Saving Vegetable Seeds

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With fall just starting to show, now is the perfect time to think about putting some seeds away for next year. While growing your own food invokes essential traditions with family and community each year, seed saving is a worthwhile practice that can carry those important traditions across generations. Here are a couple straight-forward veggies that are a good place to start saving.

When choosing a fruit to collect seeds from consider carefully as seed saving is akin to adopting a new family member. Once you’ve chosen the plants you want to work with, look for the general attributes of the fruit and the plant as they would be the parent of the future generations in your garden. Choose for characteristics you like, perhaps the plant’s performance, fruit size, disease resistance, etc.

Tomatoes

Some genetic crossing with other closeby tomato varieties are possible, so maybe consider spacing different varieties apart in your garden. Collect ripe fruits. Crush them in a container and stir twice daily. There is a pulp that surrounds the seeds that will be reduced by a light fermentation. The seeds should eventually sink to the bottom after about 2-4 days. Caution that over-fermentation can reduce germination.

When the seeds are ready add water, stir, and pour off the water with the tomato solids. Keep repeating until the seeds are left with some pretty clean water. Strain the seeds and lay out on a cloth to dry.

Peppers

Use ripe fruit. Remove the seeds from the flesh. No washing necessary. Allow to air dry. Varieties should be grown with some separation if genetic purity is desired, around 50′.

Eggplant

Use mature fruit whose flesh leaves an indent when pressed. Remove seeds by cutting and crushing the fruits. A knife will likely slice through some seeds so maybe just cut in half then tear the rest with your hands. Place in a bowl and add water and continue to crush, squeeze, or rub free the seeds. Wash out in a way similar to tomatoes but there’s no fermentation required. Lay out to dry. Varieties should be separated by around 50′ if you want genetic purity.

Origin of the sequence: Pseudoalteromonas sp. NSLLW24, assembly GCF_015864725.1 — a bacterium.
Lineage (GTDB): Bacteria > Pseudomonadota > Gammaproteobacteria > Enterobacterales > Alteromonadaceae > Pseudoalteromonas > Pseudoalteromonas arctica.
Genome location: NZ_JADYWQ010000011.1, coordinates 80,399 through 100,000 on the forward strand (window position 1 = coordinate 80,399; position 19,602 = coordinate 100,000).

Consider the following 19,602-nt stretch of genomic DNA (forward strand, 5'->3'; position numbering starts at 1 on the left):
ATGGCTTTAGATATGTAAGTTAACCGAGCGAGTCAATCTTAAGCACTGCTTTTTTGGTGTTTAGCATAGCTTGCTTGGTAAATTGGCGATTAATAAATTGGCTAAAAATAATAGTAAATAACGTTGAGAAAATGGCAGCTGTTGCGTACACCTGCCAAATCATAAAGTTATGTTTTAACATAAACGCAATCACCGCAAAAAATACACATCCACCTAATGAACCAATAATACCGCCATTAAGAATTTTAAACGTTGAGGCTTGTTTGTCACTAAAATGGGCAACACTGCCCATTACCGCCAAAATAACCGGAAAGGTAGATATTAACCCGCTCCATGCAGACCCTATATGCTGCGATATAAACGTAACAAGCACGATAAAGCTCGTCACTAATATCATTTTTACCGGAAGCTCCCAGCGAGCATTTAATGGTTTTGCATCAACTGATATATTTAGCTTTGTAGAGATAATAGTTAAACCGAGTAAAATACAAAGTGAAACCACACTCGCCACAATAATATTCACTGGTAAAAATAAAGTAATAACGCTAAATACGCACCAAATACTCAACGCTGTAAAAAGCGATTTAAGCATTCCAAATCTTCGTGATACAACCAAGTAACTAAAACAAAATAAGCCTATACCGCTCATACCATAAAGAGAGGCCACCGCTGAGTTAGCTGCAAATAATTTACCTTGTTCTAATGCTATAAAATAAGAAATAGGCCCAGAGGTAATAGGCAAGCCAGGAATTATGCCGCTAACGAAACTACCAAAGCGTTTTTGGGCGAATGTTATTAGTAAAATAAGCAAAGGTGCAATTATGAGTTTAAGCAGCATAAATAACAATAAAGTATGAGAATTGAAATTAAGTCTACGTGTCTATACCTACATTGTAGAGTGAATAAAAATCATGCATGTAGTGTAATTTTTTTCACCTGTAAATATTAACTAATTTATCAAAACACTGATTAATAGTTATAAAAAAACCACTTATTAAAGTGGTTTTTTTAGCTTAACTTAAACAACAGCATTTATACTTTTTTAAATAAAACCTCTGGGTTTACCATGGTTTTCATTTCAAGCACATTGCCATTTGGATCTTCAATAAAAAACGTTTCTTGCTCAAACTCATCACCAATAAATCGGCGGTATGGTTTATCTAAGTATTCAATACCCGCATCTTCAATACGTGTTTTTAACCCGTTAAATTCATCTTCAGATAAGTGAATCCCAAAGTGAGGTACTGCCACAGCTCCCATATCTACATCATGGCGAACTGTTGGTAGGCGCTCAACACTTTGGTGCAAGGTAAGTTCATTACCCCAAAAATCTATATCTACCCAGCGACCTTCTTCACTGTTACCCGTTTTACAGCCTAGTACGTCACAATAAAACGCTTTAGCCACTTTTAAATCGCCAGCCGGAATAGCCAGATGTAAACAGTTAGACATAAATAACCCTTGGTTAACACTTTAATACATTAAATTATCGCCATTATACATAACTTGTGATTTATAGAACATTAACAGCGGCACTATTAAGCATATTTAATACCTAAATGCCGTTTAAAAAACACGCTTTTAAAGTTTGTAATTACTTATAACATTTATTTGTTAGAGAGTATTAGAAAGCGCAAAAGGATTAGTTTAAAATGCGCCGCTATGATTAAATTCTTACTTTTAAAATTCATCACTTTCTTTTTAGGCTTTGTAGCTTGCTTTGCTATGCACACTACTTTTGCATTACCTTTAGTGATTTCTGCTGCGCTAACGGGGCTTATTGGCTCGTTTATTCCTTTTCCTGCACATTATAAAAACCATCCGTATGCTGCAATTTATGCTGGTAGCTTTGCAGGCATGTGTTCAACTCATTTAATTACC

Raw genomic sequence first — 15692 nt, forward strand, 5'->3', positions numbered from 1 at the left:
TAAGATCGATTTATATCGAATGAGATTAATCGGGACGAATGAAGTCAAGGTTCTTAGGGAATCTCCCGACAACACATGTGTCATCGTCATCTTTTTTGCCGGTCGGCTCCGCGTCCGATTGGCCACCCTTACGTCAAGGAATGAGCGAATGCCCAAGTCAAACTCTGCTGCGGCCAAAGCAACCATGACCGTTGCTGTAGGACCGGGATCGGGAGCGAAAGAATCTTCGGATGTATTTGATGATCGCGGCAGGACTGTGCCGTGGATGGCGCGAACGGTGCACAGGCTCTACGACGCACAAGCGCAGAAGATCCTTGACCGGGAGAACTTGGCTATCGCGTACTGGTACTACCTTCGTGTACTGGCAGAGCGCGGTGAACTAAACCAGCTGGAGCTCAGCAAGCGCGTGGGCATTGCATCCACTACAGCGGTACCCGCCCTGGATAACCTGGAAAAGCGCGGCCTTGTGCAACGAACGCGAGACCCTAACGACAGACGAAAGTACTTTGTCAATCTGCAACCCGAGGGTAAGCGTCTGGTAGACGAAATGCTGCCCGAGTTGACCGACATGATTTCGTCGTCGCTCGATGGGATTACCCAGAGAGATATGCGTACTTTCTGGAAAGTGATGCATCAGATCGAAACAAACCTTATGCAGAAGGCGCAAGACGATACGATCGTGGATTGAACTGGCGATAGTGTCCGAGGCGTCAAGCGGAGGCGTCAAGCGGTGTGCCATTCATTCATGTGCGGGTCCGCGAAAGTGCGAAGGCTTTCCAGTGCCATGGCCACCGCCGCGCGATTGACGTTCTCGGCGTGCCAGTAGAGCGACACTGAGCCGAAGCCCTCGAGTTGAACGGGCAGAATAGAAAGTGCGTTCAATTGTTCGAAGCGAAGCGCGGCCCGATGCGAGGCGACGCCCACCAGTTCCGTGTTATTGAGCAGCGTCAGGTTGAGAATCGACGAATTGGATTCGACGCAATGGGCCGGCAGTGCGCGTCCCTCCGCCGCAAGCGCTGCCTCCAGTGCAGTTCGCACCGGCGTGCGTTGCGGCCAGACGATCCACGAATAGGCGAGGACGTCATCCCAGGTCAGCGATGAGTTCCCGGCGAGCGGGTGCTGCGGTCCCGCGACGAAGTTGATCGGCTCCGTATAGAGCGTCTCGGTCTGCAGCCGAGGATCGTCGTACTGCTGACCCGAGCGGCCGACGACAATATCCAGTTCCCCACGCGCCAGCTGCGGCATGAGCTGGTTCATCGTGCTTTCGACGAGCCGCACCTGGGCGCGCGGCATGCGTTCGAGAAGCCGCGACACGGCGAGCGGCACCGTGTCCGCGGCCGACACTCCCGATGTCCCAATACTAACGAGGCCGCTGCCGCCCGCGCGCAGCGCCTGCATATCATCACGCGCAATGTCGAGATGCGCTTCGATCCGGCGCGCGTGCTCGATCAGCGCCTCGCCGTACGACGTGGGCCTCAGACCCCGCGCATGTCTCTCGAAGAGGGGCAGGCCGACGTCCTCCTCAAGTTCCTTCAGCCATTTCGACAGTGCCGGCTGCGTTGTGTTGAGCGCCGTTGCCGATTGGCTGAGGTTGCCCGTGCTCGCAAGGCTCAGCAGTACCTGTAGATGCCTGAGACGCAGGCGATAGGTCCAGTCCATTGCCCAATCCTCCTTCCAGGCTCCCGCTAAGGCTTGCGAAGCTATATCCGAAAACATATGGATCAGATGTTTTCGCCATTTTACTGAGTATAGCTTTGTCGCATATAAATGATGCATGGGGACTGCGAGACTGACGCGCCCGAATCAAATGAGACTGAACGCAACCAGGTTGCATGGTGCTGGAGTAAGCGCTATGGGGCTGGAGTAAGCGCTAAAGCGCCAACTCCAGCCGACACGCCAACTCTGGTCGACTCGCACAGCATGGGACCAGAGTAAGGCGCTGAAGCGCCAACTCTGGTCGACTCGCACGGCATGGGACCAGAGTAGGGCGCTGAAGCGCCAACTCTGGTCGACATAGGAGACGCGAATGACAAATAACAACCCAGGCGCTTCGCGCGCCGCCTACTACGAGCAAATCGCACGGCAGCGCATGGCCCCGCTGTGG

Beans, Grains, & Potatoes

Plants like beans, potatoes, and grains are quite simple as the harvest is the seed itself. Just let the plant reach full maturity, harvest, and store away as you would as if it were food. Beans and grains tend to be left on the plant until it fully dies back, they are further dried indoors for a few weeks just to be sure, then packed away. Potatoes are stored in the root cellar or a cool basement.

Note on Drying Seeds

Let the seeds dry on their own if your ambient temperatures allow them to do so without molding. Try not to use anything to speed up drying however a light fan for air-flow can be okay.

*Most of these posts are resources for Ferment Pittsburgh’s monthly newsletter that features seasonal ideas, techniques, and musings. Consider jumping aboard?

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Homemade Hominy – Nixtamalization

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If I had to choose only one grain to grow it would be corn. Of the great variety of products corn can become, hominy is essential. Whether dent or flint, these corns are perfectly edible and are eaten as polenta and grits, but their kernel’s hull bind up niacin which causes deficiencies that lead to health conditions like Pellegra. In comes the innovative technique called nixtamalization. It was eventually discovered that corn soaked in an alkaline brine dissolved the hemicellulose walls of the corn and freed the niacin for human to ingest. Additionally the process softened the kernels and in some cases dramatically increased the minerals available and greatly reduced mycotoxins.

So how’s it done? Two ways of creating a proper alkaline brine is through the addition of lime (from stone) and lye (wood ash). Lime, also known as Cal, is limestone baked at a really high temperature (converting the calcium carbonate to calcium oxide), then when treated with water (where it becomes calcium hydroxide), and dehydrated to a fine white powder as lime or Cal. It naturally increases the kernel’s minerals when used in processing as well as influencing the familiar aromas we associate with tortillas. Lye on the other hand, being more widely accessible, was used by people who might not have had access to limestone deposits, as it is produced by soaking wood ash in soft water. There is food grade lye you can buy which works the same as a wood ash solution but lacks the mineral contribution provided by natural wood ash.

How its done

Get yourself some field corn, whether flint or dent, either will do. Your best bet is to grow it yourself if you can. But if you can’t, research the Open-pollinated varieties grown in your area. Popular out our way is Wapsi Valley, which is a dent corn pictured above (note the dents on the tops of the kernels). We found it by researching OP corn for feed for sale locally and learned more about the varieties, such as how they are actually delicious heirlooms. If you tell the farmer you buy the seed from that your eating it they may think your crazy as lots of people think it’s just for livestock anymore.